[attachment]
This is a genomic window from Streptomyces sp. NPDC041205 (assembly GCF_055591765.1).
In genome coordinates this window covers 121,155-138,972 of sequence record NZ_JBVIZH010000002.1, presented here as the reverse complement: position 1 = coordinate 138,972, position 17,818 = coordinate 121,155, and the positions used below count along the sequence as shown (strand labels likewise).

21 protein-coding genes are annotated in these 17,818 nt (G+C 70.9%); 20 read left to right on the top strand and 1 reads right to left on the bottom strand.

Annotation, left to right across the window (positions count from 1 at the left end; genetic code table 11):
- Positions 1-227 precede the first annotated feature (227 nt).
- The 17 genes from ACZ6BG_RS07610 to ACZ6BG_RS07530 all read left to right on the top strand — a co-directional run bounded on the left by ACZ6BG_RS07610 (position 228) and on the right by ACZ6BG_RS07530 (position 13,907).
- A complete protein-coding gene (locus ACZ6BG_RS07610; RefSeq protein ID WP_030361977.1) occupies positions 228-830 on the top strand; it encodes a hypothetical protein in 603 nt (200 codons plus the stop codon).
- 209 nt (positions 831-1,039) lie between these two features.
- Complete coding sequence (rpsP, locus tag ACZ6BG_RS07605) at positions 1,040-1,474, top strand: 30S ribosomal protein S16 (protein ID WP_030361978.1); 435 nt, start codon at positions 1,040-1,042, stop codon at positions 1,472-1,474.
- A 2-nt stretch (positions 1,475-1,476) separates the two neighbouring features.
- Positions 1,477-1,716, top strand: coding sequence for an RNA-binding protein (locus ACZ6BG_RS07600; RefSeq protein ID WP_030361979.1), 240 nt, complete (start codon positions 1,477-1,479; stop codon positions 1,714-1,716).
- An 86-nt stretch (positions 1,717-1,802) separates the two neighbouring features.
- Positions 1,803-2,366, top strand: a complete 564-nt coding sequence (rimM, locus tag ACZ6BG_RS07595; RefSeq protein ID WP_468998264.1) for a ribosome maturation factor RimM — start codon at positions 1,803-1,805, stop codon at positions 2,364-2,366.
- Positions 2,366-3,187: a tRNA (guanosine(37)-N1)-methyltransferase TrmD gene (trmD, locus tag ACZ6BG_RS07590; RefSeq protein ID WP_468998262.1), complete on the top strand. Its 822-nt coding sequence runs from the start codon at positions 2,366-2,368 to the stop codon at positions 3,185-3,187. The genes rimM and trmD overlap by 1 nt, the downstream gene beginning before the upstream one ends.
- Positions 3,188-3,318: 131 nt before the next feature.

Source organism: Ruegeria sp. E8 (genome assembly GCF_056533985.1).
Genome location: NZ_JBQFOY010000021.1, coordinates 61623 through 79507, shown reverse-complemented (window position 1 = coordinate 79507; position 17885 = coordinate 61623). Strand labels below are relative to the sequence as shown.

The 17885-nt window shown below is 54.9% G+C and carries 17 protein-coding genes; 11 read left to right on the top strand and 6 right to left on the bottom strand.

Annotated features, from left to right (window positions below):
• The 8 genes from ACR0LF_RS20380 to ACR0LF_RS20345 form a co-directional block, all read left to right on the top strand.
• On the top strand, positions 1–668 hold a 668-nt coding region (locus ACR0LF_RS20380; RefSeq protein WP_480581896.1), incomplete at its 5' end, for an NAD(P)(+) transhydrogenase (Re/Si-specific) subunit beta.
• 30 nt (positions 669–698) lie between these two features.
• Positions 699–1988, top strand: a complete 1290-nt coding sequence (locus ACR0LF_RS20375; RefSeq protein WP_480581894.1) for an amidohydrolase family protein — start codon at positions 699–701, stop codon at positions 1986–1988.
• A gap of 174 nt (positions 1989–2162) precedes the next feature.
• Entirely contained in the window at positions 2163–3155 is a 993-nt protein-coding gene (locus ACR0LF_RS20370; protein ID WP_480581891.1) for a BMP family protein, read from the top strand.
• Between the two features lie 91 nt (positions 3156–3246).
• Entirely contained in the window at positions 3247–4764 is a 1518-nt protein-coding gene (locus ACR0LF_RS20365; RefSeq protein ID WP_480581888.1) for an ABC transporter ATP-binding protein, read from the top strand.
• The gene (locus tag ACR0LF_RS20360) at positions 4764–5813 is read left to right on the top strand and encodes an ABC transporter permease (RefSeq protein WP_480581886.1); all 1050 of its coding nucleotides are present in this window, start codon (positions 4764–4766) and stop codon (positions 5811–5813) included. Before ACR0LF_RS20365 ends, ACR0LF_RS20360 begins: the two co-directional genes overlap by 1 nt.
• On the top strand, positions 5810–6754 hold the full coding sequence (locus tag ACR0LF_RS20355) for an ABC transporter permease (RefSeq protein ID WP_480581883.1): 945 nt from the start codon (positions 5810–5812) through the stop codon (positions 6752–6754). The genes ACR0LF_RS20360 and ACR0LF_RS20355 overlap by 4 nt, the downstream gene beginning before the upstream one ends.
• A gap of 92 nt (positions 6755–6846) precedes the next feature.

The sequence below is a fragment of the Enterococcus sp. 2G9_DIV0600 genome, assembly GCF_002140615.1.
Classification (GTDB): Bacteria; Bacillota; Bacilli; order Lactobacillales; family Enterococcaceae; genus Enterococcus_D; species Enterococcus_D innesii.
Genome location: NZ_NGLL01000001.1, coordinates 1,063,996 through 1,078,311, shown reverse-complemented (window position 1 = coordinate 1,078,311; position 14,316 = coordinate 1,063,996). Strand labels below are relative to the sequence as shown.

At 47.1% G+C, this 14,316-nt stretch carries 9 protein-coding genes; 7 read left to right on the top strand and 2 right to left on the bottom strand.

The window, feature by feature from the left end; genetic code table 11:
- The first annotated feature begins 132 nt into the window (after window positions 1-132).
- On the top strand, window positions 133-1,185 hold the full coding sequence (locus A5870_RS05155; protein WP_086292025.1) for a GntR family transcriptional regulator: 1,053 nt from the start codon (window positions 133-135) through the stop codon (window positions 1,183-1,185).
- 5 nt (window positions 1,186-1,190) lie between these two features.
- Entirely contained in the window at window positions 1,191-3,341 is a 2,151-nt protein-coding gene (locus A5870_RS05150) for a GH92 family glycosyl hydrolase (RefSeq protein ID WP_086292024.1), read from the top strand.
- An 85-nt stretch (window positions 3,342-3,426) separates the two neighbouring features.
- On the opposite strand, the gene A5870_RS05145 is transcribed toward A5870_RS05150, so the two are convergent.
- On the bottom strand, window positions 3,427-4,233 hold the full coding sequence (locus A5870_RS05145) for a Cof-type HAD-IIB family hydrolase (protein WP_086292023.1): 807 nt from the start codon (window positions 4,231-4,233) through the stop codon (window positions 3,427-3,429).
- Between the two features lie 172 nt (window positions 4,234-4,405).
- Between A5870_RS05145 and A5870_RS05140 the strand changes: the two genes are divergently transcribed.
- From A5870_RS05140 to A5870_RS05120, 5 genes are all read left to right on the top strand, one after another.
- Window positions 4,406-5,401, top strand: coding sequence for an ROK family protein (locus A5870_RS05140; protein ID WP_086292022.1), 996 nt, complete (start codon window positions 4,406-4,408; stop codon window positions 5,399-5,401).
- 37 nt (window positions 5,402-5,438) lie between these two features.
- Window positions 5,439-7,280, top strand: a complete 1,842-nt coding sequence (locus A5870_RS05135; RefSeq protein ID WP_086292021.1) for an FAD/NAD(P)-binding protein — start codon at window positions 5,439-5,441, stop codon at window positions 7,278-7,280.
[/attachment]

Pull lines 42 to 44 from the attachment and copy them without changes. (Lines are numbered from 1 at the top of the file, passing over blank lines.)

- On the bottom strand, window positions 3,427-4,233 hold the full coding sequence (locus A5870_RS05145) for a Cof-type HAD-IIB family hydrolase (protein WP_086292023.1): 807 nt from the start codon (window positions 4,231-4,233) through the stop codon (window positions 3,427-3,429).
- Between the two features lie 172 nt (window positions 4,234-4,405).
- Between A5870_RS05145 and A5870_RS05140 the strand changes: the two genes are divergently transcribed.